Sunday, January 19, 2014


Study: Cigarettes increased nicotine content over last 15 years.

The Boston Globe (1/16, Kotz) reports a Massachusetts Department of Public Health and University of Massachusetts Medical School study published online in the journal Nicotine and Tobacco Research indicates that particular cigarette manufacturers have increased the nicotine in their product. Researchers found the average cigarette contained 1.65 milligrams of the substance in 1999, but increased 15% to 1.89 milligrams in 2011. Study leader Thomas Land believes the increase may have resulted from redesigning several brands with alterations on filters or product length.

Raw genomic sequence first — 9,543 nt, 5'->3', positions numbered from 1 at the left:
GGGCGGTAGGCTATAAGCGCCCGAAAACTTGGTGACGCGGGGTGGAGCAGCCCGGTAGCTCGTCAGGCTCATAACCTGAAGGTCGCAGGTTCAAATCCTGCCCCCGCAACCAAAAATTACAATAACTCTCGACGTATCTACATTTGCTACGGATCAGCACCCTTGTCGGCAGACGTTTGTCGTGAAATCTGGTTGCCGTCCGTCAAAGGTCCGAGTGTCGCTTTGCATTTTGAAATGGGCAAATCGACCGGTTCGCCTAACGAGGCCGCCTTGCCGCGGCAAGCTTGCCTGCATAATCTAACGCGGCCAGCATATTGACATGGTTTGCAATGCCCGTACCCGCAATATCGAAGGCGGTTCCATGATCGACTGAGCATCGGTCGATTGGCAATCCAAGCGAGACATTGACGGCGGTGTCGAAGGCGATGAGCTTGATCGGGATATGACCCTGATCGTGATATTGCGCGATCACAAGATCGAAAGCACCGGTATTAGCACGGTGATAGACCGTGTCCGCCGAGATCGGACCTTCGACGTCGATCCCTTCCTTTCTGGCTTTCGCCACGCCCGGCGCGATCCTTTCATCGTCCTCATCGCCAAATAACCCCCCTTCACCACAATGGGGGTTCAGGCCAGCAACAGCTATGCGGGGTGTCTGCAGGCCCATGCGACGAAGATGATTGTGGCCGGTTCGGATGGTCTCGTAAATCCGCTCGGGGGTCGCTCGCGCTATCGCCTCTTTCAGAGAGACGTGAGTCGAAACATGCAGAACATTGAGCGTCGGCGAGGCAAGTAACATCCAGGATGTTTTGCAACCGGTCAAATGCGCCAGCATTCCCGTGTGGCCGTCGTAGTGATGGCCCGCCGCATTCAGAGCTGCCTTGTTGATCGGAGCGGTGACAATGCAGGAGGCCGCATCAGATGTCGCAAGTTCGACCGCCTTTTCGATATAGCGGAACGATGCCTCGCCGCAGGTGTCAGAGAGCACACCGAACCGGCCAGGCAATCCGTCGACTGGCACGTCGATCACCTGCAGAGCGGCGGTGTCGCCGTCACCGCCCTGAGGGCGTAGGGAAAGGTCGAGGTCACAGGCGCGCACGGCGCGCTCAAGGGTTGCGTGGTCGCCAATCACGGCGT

The Springfield (MA) Republican (1/16, Flynn) also quotes Land as saying, “Cigarettes are getting more efficient at delivering nicotine to smokers. This could make it more difficult for a current smoker who is trying to quit, and easier for a young smoker to become addicted.”